Forget Ziggy Stardust’s Spiders from Mars. Space scientists have discovered a giant alien arachnid on the planet Mercury. It is lurking at the centre of one of the biggest impact craters in the solar system.
It is made up of more than 100 raised, narrow troughs that radiate from a smaller crater inside the 800-mile wide Caloris Basin.
The peculiar formation is among features snapped by a passing unmanned Nasa spaceprobe, called Messenger. Other images show huge cliffs snaking for hundreds of miles across Mercury’s face.
The probe took more than 1,200 photos of nearly a third of the 3,031 mile-wide planet during its close encounter on January 14. They are now being closely studied by the space agency.
The latest results, from the first visit to Mercury in nearly 33 years, are forcing scientists into a radical rethink of how the closest planet to the sun evolved.
Unlike the Moon, which is believed to be geologically dead and sterile, Mercury appears to have volcanoes and there are clear signs of lava oozing from the planet’s crust. Interestingly, radar observations from Earth had suggested that Mercury has a liquid core.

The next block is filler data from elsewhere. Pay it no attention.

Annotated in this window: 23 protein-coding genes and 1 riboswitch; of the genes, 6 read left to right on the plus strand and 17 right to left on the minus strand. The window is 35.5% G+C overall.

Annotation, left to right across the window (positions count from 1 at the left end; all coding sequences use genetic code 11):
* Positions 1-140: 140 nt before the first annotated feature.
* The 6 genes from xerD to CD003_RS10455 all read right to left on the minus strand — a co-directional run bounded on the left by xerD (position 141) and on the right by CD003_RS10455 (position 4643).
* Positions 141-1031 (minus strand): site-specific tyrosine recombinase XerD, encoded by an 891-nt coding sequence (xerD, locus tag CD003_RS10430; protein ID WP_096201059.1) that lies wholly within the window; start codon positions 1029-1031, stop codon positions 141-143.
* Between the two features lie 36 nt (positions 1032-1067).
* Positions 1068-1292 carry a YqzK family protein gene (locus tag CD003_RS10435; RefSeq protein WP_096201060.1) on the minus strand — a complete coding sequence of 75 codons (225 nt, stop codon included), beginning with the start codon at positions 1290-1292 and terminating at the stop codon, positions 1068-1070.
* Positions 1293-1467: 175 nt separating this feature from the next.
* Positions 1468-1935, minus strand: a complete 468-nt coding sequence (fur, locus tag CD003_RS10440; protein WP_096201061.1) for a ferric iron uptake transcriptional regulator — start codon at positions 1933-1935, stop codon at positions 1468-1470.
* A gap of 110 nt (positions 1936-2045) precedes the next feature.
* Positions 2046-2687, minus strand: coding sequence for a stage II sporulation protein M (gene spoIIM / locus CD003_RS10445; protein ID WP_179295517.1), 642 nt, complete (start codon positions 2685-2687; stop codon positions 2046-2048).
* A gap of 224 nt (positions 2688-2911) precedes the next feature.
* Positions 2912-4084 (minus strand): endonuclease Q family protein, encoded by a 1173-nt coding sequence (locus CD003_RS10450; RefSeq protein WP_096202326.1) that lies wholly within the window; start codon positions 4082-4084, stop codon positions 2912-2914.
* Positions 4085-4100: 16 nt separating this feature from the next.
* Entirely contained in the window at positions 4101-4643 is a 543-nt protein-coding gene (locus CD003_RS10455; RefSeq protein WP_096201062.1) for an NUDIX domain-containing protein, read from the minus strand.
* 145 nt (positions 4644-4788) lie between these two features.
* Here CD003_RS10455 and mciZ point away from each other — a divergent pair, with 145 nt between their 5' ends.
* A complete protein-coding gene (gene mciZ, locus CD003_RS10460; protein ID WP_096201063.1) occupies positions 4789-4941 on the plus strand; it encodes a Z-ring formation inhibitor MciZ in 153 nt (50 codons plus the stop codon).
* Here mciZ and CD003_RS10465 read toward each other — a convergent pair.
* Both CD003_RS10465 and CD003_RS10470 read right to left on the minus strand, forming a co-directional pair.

Messenger also detected a weaker magnetic field than that discovered by the last visitor, Mariner 10 in 1975, believed due to the craft flying different trajectories.
Messenger’s chief scientist Sean Solomon, of the Carnegie Institution, Washington, said: “This flyby allowed us to see a part of the planet never before viewed by spacecraft, and our little craft has returned a gold mine of exciting data.”
Messenger flew 124 miles above the closest planet to the Sun, taking close-up pictures of its Moon-like mountains and craters. The probe, which was launched in August 2004, will eventually go into orbit around Mercury in 2011 after a 4.9 billion mile journey looping through the solar system.
A joint European-Japanese mission to Mercury, called BepiColombo, is due to launch in 2013.
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